• Relate directly to understanding goals
  • Develop and apply understanding through practice
  • Engage multiple learning styles and forms of expression
  • Promote reflective engagement in challenging, approachable tasks
  • Demonstrate understanding—means of monitoring, publicizing and learning from students' understanding.

Understanding develops. Sometimes it develops quickly, but development may be slow going and halting if concepts are particularly difficult. Instructors can use a sequence of understanding performances to support students' development and to make their thinking visible. Each performance serves a different function.

1. Messing about—initial inquiry not yet structured by disciplined-based methods or concepts; beginning of unit and draw the students into the domain of a generative topic; open-ended and approachable on multiple levels so students can engage them no matter what their prior level of understanding; help students see connections between topic and own interests/previous experiences

2. Guided inquiry (Getting the hang of it)—engages students in using ideas and modes of inquiry central to understanding the identified goals; teacher provides guidance/support as students applies disciplinary concepts/methods to integrate their growing body of knowledge and to perform complex understanding

3. Culminating performance—demonstrated mastery of designated understanding goals; synthesize other understanding.

For additional information, see

Stone-Wiske, Martha. Editor (1998). Teaching for understanding: Linking research with practice . San Francisco: Jossey-Bass Publishers.

This book is the product of a six-year collaborative research project by school teachers and researchers at the Harvard Graduate School of Education. Although it focuses on pre-collegiate teaching, it is applicable to university-level teaching as well. According to the TfU model, there are four fundamental elements in teaching for understanding—generative topics that afford possibilities for deep understanding in a subject, goals that explicitly state what students are expected to understand, performances of understanding through which students develop and demonstrate understanding, and ongoing assessment. The book provides interesting examples of these elements from actual classrooms and examples of student performance. This volume should be valuable for any instructor who views better student understanding as a primary goal of the scholarship of teaching.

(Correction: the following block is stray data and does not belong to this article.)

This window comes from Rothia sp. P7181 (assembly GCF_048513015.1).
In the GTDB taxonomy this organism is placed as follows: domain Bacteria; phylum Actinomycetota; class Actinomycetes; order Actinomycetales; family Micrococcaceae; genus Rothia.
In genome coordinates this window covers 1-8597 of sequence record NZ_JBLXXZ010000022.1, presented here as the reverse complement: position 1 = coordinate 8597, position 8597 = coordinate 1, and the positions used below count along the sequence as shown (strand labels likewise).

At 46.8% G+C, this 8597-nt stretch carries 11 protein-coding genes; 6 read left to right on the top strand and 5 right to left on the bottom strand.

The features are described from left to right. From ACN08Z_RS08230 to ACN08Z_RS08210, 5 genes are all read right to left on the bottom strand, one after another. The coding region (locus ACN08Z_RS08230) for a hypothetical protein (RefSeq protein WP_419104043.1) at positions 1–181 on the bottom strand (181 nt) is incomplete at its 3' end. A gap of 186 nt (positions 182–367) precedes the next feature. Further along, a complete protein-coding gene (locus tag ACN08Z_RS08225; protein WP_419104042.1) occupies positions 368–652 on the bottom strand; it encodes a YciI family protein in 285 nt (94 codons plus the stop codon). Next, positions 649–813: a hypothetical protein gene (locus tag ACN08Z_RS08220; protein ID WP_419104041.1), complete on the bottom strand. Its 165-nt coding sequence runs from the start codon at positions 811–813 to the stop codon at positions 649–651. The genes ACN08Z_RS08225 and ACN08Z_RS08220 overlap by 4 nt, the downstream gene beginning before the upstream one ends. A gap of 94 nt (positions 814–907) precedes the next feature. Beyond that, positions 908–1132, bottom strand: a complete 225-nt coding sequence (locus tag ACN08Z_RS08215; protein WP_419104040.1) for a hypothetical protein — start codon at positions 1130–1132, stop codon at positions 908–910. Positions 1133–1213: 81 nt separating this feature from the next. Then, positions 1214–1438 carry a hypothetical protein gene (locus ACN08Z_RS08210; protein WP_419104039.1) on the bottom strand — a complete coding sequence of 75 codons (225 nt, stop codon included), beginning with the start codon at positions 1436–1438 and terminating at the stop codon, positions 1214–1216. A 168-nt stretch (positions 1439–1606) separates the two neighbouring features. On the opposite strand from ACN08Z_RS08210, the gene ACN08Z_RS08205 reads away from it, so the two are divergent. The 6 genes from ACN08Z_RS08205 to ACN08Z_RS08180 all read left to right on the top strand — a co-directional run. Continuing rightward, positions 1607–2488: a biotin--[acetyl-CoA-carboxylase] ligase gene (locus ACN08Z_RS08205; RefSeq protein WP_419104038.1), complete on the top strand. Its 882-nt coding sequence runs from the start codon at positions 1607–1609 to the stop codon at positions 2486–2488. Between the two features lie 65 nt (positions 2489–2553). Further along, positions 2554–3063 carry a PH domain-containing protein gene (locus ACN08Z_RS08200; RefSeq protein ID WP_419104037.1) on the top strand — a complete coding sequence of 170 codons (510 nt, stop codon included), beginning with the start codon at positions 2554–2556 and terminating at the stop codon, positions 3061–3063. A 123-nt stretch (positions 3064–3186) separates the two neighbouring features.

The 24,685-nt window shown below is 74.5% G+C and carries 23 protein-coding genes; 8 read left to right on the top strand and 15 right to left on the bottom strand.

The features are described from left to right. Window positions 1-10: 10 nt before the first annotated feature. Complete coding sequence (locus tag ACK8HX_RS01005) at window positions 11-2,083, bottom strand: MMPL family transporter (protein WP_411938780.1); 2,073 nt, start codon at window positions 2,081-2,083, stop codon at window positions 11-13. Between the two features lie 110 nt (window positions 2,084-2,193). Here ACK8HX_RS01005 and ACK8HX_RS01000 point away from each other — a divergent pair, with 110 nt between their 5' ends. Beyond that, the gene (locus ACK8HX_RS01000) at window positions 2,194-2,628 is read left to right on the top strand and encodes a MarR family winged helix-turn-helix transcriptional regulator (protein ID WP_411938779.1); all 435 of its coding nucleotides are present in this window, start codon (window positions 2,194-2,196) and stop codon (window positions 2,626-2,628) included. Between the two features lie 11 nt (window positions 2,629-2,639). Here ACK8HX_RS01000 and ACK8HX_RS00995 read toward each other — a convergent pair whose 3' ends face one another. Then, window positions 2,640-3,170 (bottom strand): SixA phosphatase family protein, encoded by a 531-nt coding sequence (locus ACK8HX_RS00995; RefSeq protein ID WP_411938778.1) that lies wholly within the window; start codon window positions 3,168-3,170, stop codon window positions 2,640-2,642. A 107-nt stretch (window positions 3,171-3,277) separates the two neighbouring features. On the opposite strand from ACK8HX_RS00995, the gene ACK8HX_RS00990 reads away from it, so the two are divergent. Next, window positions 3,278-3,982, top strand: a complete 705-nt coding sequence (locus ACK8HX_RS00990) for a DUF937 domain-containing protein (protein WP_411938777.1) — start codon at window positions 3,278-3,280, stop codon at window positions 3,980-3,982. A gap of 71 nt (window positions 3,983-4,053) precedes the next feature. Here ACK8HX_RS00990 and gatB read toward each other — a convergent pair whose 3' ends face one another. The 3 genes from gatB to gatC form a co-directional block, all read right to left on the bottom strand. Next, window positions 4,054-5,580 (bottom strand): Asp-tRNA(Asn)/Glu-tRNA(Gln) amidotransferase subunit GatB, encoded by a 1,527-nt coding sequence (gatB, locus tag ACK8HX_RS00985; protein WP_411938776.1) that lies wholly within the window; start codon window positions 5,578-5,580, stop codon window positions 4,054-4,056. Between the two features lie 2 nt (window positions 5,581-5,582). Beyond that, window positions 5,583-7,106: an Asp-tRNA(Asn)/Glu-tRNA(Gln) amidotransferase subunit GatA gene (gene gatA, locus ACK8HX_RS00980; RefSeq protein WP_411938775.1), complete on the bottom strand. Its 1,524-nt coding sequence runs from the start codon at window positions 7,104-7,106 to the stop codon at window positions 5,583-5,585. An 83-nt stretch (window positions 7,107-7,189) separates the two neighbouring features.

Blythe, Tina, & Associates (1998). The teaching for understanding guide . San Francisco: Jossey-Bass Publishers.

Sample Project Ideas

Below are some sketchy suggestions about possible projects that focus on student understanding:

•  How an idea develops. Track changes in students' understanding of a particular concept or topic during a term. This might take place over a week or the entire term.

•  Range of understanding. Do more in-depth analysis of how understanding develops in a few students at different ability levels. Examine differences in the range of understanding in your class.

•  Develop a “background knowledge probe” to determine students' knowledge of topics before you teach them. Compare their responses to their understanding at the end of the unit/instruction.

•  Misconceptions. Keep track of the kinds of misconceptions students bring to your class and develop in your class.

•  Understanding difficult ideas. Focus on how students develop understanding of particularly difficult concepts. Every field has topics and concepts that are especially difficult for students in introductory level classes or other classes.

•  Enduring understanding (“month-long learning”). Email students a month (or some other elapsed time) after the class, and ask them to answer questions about key questions and ideas from the course.

•  Transfer of learning. Ask instructors in the “next” class to administer a “post-test” to determine students' long-term understanding and ability to use concepts they learned in your class.

•  Thinking with the subject matter. Devise a series of “transfer tasks” (i.e., assignments in which students apply newly-learned concepts to novel situations or problems). Examine the extent to which they can use new knowledge.

•  Progressive discourse. How does students' understanding develop from class discussions? Devise a way to evaluate the quality of class discussion in terms of how students interact and what kinds of ideas they produce.

•  Field-test Teaching for Understanding (TfU) assignments. Try out a new TfU assignment. Evaluate students' learning and use the results to redesign the assignment. Test it again the following term.

Leaving legacies. Ask students in your class to create materials, analyses, advise, etc. for students taking the class in the future.


© 2004 Bill Cerbin and Bryan Kopp, All Rights Reserved.